Macro Forum: The Street View
South Africa in 2018: Positivity returns after several tough years
When it comes to politics, the saying goes that a week is a long time. But in South Africa, securing regime change took the better part of a summer.
The bruising years
After a controversial seven years as President of South Africa, Jacob Zuma plunged South Africa into a tailspin in December 2015 by summarily replacing a respected finance minister with a politically pliant unknown. It catapulted corruption to the forefront of political debate and after a rocky 2016 for the economy, the following year led to one bruising blow after the next with a slew of corruption scandals and government mismanagement further draining investor enthusiasm for South African assets.
Early in 2017, long-standing allegations against the Gupta’s, a family with close ties to Zuma, hit the headlines. Evidence appeared in a trove of leaked emails, alleging their staggering influence over government departments and state-owned enterprises (SOEs) and showing the enormous extent of the corruption and scale of government complicity. Suddenly we saw the emergence of a new buzz phrase, State Capture.
Eskom, the national power utility, found itself at the center of corruption allegations and facing serious financial challenges in parallel, this placed the country’s economy at significant risk. A tainted nuclear energy deal and delays in signing the latest rounds of renewable independent power projects halted much needed foreign investment.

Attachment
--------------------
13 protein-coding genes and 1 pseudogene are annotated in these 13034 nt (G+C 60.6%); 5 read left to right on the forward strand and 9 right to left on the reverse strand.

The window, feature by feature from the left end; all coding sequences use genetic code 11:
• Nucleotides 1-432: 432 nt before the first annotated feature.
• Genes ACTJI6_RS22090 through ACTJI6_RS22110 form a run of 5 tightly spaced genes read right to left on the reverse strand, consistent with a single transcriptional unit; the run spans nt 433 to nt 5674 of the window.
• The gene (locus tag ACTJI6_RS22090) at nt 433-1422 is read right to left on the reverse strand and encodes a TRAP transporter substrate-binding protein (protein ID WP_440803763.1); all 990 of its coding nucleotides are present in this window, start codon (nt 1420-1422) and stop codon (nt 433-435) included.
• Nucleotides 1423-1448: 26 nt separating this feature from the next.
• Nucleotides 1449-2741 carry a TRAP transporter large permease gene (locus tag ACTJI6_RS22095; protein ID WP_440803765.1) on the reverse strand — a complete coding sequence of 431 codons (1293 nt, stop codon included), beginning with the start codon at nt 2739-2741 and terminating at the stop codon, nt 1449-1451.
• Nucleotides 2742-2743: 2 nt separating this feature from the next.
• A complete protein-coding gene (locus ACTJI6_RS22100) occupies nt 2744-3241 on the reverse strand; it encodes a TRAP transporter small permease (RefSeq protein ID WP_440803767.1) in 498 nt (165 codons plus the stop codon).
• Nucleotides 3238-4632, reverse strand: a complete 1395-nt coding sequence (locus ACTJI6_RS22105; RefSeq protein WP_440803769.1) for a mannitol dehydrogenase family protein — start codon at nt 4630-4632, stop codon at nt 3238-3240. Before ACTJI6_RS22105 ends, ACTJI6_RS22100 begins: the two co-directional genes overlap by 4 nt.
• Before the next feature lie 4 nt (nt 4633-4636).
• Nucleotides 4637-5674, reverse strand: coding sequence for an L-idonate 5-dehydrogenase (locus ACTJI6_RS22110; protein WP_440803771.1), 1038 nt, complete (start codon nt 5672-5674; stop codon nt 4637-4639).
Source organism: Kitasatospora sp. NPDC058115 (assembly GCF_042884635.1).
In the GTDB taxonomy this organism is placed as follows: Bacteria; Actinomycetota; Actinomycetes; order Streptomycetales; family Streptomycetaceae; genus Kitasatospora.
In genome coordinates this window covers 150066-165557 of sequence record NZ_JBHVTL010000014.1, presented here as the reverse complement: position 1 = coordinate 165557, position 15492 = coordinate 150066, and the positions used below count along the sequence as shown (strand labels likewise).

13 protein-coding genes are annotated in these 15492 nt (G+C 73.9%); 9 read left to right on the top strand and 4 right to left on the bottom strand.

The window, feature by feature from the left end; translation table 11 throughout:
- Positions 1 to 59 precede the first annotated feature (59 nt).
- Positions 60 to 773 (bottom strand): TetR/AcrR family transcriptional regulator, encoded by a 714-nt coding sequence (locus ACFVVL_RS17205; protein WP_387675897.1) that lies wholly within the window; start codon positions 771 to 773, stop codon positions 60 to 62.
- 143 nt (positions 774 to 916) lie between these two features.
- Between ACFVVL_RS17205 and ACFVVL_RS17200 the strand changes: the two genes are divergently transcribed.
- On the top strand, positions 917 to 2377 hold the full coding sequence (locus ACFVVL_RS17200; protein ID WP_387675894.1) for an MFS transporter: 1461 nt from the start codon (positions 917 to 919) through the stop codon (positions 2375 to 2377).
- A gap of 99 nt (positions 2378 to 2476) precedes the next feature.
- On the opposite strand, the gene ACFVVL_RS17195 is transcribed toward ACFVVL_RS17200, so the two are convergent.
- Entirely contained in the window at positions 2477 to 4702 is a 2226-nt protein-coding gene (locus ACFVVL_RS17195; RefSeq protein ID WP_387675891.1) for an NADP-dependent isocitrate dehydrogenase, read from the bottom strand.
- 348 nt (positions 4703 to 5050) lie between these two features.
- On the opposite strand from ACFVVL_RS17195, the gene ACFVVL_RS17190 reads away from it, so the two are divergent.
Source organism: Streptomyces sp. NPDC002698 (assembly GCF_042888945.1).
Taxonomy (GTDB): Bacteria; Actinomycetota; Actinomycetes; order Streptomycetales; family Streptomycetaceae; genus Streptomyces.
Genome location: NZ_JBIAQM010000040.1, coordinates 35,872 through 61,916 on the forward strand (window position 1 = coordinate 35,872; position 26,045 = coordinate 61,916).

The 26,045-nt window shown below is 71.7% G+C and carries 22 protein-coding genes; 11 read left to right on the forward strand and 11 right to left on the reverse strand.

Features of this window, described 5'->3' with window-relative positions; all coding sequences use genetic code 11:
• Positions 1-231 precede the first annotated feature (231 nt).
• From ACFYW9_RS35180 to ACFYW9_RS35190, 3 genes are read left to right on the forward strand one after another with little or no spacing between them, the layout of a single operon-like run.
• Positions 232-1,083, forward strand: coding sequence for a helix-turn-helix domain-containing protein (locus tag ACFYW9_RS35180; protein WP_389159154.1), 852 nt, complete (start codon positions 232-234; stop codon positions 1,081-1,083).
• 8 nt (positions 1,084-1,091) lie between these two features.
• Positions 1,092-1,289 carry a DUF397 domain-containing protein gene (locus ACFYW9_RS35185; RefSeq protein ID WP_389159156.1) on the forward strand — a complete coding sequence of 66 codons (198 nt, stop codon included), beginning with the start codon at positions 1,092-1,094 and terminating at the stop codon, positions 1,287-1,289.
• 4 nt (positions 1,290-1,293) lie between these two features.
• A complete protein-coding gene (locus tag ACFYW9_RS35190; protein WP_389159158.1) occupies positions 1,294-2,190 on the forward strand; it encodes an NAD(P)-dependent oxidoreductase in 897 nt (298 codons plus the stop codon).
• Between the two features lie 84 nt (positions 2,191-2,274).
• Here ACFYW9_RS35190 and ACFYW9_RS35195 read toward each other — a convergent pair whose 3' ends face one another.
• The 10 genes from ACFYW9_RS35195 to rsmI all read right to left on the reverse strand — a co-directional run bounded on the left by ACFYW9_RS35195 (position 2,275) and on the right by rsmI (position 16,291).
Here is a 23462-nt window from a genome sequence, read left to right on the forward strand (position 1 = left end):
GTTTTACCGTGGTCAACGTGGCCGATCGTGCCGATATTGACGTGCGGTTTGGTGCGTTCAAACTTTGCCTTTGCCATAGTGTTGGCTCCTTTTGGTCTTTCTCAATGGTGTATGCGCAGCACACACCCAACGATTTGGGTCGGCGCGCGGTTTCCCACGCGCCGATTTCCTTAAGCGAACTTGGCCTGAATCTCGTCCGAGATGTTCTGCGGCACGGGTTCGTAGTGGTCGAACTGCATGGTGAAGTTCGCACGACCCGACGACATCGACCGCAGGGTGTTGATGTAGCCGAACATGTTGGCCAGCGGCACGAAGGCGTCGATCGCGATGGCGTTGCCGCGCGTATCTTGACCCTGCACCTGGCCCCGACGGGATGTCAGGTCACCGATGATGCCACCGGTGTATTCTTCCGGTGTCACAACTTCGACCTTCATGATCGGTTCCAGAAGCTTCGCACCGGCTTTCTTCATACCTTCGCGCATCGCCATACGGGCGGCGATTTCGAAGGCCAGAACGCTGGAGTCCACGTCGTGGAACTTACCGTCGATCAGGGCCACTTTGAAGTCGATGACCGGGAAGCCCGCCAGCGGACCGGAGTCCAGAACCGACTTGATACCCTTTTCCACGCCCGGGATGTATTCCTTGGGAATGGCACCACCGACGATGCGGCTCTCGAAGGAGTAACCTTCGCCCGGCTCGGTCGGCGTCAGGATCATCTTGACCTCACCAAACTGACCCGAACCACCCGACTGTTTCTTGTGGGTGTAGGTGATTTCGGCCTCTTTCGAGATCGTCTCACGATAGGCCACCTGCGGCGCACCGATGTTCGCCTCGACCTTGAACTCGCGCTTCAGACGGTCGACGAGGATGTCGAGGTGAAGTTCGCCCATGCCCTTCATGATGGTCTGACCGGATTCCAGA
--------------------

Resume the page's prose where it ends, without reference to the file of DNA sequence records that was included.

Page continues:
Unsurprisingly, the economy limped along with GDP growth of barely 1%, rating agencies responded with downgrades, and there were the lowest business confidence measures on record. As 2017 ended, the private sector also came to the party with the largest case of alleged corporate fraud in South African history when the Steinhoff empire imploded.
Commentators opined that the moral fibre of South Africa was in decay. Pessimism became pervasive and with it, a growing lack of the tolerance and understanding that have been hallmarks of the democratic era.
Then, just ahead of Christmas 2017 the summer of hope started.
The governing ANC at war with itself
Growing divisions within the African National Congress, the liberation party that has led South Africa the entire democratic era, became increasingly apparent during the Zuma era. A proud 105-year history was under siege, and with it the decorum of solving internal disputes behind closed doors was rejected. The legal system became the go-to mechanism for political disputes, and a fracturing of the longstanding alliances between the ANC, labour, political idealists and liberation stalwarts caused the ANC enormous discomfort.